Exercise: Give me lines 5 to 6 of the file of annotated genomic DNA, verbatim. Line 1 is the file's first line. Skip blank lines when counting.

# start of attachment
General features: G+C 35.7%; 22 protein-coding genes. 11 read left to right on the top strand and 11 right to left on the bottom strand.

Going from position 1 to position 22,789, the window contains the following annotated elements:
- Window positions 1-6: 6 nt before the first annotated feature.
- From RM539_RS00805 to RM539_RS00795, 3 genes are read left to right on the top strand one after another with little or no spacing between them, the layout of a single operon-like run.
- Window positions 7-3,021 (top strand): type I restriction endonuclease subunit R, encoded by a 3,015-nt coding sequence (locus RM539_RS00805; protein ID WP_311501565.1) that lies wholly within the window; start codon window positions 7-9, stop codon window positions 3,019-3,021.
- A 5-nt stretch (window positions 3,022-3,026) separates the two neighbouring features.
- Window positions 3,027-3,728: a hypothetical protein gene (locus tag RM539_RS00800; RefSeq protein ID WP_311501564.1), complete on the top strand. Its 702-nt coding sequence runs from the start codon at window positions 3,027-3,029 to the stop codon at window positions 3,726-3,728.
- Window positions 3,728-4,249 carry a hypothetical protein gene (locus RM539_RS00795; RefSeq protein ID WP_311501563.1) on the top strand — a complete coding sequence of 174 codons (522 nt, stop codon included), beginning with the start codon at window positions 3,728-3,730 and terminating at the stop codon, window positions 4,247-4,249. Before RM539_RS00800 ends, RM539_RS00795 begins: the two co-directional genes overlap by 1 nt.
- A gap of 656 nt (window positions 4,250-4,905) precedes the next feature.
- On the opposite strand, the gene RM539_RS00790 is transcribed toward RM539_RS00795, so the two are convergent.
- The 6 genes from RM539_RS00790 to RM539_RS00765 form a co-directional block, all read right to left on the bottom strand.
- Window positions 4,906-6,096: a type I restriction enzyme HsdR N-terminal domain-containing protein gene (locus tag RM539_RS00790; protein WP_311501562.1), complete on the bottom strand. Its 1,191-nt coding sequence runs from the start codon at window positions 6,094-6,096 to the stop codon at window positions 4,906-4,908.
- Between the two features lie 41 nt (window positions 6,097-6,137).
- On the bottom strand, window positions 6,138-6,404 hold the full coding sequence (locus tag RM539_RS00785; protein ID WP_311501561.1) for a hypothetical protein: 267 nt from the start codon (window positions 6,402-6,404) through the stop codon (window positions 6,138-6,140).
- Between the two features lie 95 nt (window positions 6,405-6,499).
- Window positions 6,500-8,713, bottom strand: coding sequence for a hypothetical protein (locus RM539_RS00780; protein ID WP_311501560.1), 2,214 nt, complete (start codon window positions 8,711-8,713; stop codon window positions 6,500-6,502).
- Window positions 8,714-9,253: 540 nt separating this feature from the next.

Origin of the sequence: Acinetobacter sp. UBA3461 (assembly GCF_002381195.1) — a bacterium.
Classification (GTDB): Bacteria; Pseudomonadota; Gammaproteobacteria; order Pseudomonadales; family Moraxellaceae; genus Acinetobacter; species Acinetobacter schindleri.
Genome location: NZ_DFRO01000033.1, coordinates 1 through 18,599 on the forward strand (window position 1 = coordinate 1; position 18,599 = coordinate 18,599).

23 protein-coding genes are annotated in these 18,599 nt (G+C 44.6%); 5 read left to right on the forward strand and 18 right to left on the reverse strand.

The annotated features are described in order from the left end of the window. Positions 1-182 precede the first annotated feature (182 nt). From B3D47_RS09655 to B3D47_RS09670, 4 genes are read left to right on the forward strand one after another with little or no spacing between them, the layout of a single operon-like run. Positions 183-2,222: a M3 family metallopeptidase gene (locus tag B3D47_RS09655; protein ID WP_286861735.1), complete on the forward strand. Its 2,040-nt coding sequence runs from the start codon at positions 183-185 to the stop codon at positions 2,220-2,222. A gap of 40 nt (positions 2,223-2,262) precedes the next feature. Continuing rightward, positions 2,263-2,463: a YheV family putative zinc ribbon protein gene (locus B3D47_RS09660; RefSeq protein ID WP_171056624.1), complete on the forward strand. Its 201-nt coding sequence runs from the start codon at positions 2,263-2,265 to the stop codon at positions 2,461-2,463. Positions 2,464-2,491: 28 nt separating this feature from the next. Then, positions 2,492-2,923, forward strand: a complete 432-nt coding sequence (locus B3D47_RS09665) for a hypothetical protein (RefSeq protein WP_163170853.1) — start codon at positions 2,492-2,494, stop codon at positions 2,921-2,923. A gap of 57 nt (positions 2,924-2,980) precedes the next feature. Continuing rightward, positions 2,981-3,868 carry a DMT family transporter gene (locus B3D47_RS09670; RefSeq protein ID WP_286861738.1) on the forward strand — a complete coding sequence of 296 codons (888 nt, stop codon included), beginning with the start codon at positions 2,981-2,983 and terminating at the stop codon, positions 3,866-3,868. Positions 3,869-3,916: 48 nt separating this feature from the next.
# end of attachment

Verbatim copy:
- Window positions 7-3,021 (top strand): type I restriction endonuclease subunit R, encoded by a 3,015-nt coding sequence (locus RM539_RS00805; protein ID WP_311501565.1) that lies wholly within the window; start codon window positions 7-9, stop codon window positions 3,019-3,021.
- A 5-nt stretch (window positions 3,022-3,026) separates the two neighbouring features.